The Via della Conciliazione (Way of Conciliation), the broad thoroughfare that leads to St Peter's Basilica, was built between 1936 and 1950. The road was initiated by Mussolini to celebrate the accord reached in 1929 between his government and the papacy, which settled the so-called Roman question.
On February 11th, 1929, the world's smallest sovereign state came into being with the signing of the Lateran Treaty.
In order to create the Via della Conciliazione, a small medieval area known as the Spina di Borgo was completely destroyed. The road was designed by the Fascist architect Marcello Piacentini (1881-1960) and construction continued long after Mussolini's death in 1945. It was completed in time for the Jubilee of 1950.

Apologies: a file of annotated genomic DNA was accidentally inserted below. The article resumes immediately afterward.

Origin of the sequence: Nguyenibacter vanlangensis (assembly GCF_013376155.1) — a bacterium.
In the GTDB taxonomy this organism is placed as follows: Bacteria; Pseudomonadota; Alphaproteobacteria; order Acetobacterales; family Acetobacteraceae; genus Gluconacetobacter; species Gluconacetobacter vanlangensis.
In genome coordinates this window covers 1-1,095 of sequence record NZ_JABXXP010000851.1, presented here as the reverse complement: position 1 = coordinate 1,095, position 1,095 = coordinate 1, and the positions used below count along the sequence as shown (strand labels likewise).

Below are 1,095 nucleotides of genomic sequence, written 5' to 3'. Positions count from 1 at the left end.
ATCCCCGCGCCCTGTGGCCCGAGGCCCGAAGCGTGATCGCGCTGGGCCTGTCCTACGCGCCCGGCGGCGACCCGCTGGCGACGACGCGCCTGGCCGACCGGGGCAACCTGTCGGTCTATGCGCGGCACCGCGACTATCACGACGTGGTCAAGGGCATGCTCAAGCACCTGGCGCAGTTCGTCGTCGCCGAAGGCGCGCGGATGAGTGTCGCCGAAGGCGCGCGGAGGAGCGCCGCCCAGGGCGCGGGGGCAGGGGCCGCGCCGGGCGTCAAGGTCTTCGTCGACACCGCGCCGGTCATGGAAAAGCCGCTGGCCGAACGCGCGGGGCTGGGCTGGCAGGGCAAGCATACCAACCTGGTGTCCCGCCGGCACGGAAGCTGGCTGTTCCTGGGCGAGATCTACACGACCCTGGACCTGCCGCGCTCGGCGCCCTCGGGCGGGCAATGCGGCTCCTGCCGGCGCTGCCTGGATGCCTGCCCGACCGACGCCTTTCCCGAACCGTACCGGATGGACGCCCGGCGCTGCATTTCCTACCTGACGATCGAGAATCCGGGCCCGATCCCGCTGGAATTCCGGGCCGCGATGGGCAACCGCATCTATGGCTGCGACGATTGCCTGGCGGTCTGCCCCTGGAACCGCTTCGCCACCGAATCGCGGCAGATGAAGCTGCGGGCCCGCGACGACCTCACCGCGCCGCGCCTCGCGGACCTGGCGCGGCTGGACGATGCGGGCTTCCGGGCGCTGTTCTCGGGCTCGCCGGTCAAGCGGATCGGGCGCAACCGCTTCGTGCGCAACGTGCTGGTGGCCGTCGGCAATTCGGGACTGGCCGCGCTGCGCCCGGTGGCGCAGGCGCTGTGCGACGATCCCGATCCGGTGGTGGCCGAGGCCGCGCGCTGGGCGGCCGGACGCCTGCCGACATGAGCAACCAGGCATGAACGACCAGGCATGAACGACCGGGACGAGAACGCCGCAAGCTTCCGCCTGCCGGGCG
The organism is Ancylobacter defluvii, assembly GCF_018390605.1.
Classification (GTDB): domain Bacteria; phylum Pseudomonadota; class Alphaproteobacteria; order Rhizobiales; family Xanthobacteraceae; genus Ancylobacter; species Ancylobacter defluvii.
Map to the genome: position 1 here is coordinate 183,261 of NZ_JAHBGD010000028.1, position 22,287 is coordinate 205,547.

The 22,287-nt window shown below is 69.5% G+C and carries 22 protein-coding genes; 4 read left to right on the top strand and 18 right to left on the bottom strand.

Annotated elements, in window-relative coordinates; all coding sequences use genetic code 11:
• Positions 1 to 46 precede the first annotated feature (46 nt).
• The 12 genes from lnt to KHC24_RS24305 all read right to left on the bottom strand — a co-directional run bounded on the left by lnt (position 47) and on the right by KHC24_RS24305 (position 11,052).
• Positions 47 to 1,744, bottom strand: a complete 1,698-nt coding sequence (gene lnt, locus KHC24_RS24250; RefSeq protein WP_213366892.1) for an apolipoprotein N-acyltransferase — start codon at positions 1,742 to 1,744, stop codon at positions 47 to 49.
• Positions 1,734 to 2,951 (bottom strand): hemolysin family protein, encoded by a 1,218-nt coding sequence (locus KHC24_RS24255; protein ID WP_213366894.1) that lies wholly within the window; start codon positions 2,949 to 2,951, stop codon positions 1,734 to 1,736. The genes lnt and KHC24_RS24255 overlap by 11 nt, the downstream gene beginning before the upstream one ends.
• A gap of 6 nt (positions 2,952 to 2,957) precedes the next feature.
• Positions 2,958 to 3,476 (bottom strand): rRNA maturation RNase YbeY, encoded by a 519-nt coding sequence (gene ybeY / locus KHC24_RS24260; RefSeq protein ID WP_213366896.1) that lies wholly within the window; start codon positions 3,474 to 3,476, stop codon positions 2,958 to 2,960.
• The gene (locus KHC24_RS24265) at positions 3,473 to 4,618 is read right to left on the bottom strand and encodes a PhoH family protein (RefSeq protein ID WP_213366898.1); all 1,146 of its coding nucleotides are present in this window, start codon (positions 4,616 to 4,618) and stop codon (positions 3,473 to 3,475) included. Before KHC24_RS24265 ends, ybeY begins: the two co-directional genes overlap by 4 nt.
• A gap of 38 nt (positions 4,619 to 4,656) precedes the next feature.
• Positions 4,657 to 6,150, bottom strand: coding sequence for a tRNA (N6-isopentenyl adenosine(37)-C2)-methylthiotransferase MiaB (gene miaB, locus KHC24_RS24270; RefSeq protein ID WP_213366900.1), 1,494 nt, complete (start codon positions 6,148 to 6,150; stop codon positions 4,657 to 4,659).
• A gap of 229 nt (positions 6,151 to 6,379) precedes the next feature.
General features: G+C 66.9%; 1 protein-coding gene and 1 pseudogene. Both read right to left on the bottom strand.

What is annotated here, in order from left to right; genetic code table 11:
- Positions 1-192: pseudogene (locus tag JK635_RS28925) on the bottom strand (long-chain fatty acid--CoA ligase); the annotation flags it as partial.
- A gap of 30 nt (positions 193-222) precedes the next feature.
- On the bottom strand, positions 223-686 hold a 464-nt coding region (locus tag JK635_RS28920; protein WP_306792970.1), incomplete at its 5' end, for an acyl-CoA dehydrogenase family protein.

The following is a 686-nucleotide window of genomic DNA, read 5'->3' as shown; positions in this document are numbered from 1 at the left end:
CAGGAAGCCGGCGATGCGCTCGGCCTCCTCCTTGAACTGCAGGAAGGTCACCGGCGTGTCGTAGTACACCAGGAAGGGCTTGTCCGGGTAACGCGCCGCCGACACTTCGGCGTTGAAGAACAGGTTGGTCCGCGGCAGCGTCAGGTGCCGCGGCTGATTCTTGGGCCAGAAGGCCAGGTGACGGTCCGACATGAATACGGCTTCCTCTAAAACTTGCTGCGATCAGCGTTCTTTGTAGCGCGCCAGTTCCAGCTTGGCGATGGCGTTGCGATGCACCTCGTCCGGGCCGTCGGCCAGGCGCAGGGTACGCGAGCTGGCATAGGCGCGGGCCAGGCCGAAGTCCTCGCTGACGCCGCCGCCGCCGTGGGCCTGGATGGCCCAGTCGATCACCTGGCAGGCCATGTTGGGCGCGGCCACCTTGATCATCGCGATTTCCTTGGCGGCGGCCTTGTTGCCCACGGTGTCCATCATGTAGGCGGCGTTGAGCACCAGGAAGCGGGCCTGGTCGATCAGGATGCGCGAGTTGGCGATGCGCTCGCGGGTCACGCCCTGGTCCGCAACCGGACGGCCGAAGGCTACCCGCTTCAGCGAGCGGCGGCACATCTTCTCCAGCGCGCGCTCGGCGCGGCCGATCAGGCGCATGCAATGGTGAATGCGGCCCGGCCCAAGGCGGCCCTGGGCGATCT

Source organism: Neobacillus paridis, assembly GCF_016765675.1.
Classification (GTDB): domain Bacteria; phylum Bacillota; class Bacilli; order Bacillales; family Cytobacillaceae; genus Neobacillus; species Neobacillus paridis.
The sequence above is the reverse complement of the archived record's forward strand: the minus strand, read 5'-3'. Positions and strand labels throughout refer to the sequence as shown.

Since the facades of the buildings lining the road did not align perfectly, Piacentini erected traffic islands along both sides, complete with rows of stone obelisks (doubling up as lampposts), in order to create the illusion of a perfectly straight thoroughfare.
Blogging about Rome:
its art, history and culture.
My name is David Lown and I am an art historian from Cambridge, England. Since 2001 I have lived in Italy, where I run private and
small-group walking tours
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